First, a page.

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HealthInfo Canterbury

Long-term CPAP therapy

If your CPAP trial goes well, you will keep the CPAP machine to use long term.

How often should I use CPAP?

You should use CPAP every time you sleep. You will need to agree to this to keep the CPAP machine. You should take your CPAP machine with you on holiday and if you are admitted to hospital.

What if the power goes off?

You should normally be able to do without your CPAP machine for a couple of days without significant risk. But you may start to feel tired due to a disturbed sleep.

Important

Do not drive a car or operate heavy machinery if you are sleepy.

CPAP machine maintenance

You will need to look after your machine so that it keeps working properly. There are some tasks you need to do every day, and some every week.

Daily maintenance

Wash the seal of your mask with warm soapy water. Dishwashing detergent is best. Rinse the humidifier chamber each day and replace the water. Make sure you remove the chamber from the machine to do this.

Weekly maintenance

Water chamber: Wash the humidifier's water chamber with warm soapy water. Rinse it well and leave it to dry. Most chambers are dishwasher safe. Soak it in a white vinegar solution for one hour to lift mineral deposits. Use one part white vinegar to four parts warm water.

Hose: Rinse the hose and leave it to dry.

Filter: The filter needs to be kept dust free so that the machine works well. Check it regularly.

Avoid using water that is too hot. Also avoid harsh chemicals and sunlight. These can damage the rubber seals and plastic. Keep your mask away from children and pets.

Only the Sleep Unit should adjust the CPAP machine's air pressure.

Replacement masks

If you are on hospital-funded CPAP therapy, you will be eligible for a replacement mask every year. If you need replacement masks more often than this, you may need to pay for them yourself. You can buy masks from USL Medical, Cansleep or Sleep Well Clinic. See below for their contact details.

Troubleshooting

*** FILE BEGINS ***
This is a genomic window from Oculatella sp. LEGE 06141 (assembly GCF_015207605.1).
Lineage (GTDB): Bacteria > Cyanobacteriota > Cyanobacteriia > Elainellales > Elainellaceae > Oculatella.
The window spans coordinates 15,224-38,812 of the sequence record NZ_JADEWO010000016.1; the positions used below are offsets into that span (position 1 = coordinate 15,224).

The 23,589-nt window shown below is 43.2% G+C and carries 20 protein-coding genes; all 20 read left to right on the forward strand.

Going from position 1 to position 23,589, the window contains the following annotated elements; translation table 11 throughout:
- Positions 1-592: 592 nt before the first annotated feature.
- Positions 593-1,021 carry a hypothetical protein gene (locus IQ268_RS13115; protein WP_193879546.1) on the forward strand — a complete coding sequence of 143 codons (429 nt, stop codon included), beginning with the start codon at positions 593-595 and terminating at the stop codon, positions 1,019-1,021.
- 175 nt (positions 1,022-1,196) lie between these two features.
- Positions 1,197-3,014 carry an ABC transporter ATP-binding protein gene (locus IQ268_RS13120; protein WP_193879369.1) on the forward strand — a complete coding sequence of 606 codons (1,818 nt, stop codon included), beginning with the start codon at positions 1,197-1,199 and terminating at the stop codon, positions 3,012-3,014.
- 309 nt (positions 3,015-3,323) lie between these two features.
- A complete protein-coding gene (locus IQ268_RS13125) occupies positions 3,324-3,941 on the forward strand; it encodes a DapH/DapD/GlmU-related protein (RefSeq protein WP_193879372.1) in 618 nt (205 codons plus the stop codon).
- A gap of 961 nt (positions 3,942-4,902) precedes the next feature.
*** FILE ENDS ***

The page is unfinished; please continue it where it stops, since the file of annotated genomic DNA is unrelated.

Troubleshooting problems with your humidifier

Problem

Solution

Water is building up in your tube or mask.

Reduce your machine's humidity a bit at a time.

You're waking with a dry nose or mouth.

Increase your machine's humidity a bit at a time, or switch to using a full-face mask.

Your machine is blowing cold air.

Increase the temperature of your room.

Troubleshooting problems with your therapy

Problem

Solution

Your mask is leaking around its seal.

Refit your mask and adjust the straps if you need to. You may need to practise putting the mask on and off in front of the mirror.

The hose is making noise.

It is most likely that air is escaping. Check that the hose has no holes. Also check it is connected to your machine and mask properly.

You're getting sore eyes.

Check the position of your mask and aim to have as little air leak into your eyes as possible.

The pressure is too high to get to sleep.

Use the ramp feature on your machine if your machine has this feature. Read the instruction manual if you are unsure.

You're snoring even when you sleep with CPAP.

Your machine's air pressure may need to be changed.

  • If you have been discharged from the Sleep Unit, contact USL Medical.
  • If you haven't been discharged, contact the Sleep Unit.

Troubleshooting problems with your machine

Problem

Solution

Your machine isn't working.

Check the power switch and the machine's power cord. Make sure the filter is clean.

  • If you have been discharged from the Sleep Unit, contact USL Medical.
  • If you haven't been discharged, contact the Sleep Unit.

USL Medical contact details

Phone: 0800‑875‑2727

Email: cpap@uslmedical.co.nz

Cansleep contact details

Phone: (03) 356‑0086

Website: www.cansleep.co.nz

Address: 1st Floor Milford Chambers, 249 Papanui Rd, Christchurch

Sleep Well Clinic contact details

Phone: (03) 341‑8900 or 0800‑476‑673

Website: www.sleepwellclinic.co.nz

Address: 6/10 Acheron Dr, Christchurch

  HealthInfo recommends the following pages

On the next page: Mask fitting for CPAP therapy

Written by Sleep Unit, Canterbury DHB. Adapted by HealthInfo clinical advisers. Endorsed by clinical director, Sleep Unit, Canterbury DHB. Last reviewed September 2017.

See also:

Sleep

Source

Page reference: 267571

Review key: HIOSA-12505